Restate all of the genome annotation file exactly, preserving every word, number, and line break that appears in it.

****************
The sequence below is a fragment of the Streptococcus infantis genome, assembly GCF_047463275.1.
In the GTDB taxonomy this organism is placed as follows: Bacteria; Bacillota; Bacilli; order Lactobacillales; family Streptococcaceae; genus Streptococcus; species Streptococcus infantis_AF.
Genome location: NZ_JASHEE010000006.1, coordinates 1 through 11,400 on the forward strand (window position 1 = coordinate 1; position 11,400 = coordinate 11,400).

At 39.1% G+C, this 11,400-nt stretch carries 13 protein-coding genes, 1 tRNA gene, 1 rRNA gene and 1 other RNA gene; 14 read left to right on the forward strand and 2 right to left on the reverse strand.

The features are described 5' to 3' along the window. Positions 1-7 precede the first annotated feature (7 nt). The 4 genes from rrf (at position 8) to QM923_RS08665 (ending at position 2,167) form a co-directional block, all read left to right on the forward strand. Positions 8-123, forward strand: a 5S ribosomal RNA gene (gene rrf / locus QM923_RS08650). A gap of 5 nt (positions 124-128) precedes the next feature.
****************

The sequence below is a fragment of the Streptococcus infantis genome, assembly GCF_047463275.1.
In the GTDB taxonomy this organism is placed as follows: Bacteria; Bacillota; Bacilli; order Lactobacillales; family Streptococcaceae; genus Streptococcus; species Streptococcus infantis_AF.
Genome location: NZ_JASHEE010000006.1, coordinates 1 through 11,400 on the forward strand (window position 1 = coordinate 1; position 11,400 = coordinate 11,400).

At 39.1% G+C, this 11,400-nt stretch carries 13 protein-coding genes, 1 tRNA gene, 1 rRNA gene and 1 other RNA gene; 14 read left to right on the forward strand and 2 right to left on the reverse strand.

The features are described 5' to 3' along the window. Positions 1-7 precede the first annotated feature (7 nt). The 4 genes from rrf (at position 8) to QM923_RS08665 (ending at position 2,167) form a co-directional block, all read left to right on the forward strand. Positions 8-123, forward strand: a 5S ribosomal RNA gene (gene rrf / locus QM923_RS08650). A gap of 5 nt (positions 124-128) precedes the next feature.